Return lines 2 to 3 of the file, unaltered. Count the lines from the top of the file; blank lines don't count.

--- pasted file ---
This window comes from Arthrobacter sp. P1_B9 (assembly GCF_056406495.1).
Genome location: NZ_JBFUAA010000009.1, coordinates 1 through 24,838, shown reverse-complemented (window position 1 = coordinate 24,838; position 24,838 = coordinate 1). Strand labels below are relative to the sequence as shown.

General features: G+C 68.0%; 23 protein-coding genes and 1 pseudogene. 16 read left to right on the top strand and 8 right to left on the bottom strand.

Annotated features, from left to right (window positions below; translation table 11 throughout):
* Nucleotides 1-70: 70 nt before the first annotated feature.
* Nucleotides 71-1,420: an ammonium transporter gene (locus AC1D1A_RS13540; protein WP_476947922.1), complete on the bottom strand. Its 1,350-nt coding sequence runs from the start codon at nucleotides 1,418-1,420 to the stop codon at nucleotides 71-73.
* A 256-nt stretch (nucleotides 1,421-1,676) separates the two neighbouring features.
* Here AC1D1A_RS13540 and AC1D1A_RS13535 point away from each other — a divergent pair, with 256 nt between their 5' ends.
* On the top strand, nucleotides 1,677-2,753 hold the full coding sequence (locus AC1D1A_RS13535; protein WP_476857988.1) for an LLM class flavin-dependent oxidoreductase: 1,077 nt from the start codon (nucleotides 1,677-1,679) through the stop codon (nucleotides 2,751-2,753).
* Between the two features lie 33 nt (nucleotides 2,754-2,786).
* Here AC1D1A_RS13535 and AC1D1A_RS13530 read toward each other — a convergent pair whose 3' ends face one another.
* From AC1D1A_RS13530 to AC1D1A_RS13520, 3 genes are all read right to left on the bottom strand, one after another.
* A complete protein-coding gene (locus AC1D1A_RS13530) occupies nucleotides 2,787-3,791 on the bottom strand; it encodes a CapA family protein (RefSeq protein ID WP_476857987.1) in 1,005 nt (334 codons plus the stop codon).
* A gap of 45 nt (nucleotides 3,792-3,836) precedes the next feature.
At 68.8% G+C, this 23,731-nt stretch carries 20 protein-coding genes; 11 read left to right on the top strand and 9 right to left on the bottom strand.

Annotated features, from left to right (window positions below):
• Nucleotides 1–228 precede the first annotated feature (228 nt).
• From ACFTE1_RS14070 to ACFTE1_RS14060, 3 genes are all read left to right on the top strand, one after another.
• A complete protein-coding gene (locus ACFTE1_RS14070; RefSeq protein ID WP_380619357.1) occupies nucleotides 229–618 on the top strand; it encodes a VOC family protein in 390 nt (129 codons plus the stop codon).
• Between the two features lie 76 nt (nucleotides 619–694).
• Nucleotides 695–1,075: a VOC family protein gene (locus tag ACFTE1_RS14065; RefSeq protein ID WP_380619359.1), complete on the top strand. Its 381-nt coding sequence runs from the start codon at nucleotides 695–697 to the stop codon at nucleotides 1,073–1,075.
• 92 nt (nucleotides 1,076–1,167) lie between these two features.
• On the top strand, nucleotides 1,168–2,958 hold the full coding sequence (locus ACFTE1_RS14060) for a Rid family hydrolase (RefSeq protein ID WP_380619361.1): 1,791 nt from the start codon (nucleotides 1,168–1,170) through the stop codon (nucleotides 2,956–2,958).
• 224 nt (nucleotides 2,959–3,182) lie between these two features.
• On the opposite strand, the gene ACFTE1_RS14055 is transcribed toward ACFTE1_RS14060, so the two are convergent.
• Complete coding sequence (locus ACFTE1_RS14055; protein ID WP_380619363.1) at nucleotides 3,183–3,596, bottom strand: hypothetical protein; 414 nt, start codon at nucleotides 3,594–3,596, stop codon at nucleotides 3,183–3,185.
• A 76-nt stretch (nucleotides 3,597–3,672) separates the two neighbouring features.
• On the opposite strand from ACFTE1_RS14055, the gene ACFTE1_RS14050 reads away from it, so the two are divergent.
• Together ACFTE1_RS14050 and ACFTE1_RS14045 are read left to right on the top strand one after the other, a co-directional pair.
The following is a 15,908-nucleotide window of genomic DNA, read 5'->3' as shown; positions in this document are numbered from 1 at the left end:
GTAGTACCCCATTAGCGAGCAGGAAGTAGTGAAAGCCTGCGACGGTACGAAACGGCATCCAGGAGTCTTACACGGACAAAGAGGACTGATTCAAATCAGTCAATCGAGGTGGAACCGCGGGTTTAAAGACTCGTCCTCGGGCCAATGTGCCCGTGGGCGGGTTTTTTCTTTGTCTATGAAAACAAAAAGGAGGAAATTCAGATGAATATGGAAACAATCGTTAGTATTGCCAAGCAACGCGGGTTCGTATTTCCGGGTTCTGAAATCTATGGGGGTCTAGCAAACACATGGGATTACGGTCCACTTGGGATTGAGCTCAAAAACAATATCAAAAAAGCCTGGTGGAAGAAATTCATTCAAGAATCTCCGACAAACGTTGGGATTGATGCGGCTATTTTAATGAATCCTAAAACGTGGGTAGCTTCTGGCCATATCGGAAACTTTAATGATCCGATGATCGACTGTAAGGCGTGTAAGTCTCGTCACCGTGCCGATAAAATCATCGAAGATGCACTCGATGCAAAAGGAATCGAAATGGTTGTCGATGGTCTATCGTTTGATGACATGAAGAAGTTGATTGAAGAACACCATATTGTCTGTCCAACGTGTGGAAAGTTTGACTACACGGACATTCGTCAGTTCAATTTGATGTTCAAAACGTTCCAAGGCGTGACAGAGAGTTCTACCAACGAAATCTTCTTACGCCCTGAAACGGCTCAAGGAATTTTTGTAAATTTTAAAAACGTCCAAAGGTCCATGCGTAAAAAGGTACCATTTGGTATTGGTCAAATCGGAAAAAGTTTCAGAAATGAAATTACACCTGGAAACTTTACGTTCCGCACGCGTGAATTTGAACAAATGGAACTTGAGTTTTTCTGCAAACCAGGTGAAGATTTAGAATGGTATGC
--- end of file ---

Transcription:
Genome location: NZ_JBFUAA010000009.1, coordinates 1 through 24,838, shown reverse-complemented (window position 1 = coordinate 24,838; position 24,838 = coordinate 1). Strand labels below are relative to the sequence as shown.

General features: G+C 68.0%; 23 protein-coding genes and 1 pseudogene. 16 read left to right on the top strand and 8 right to left on the bottom strand.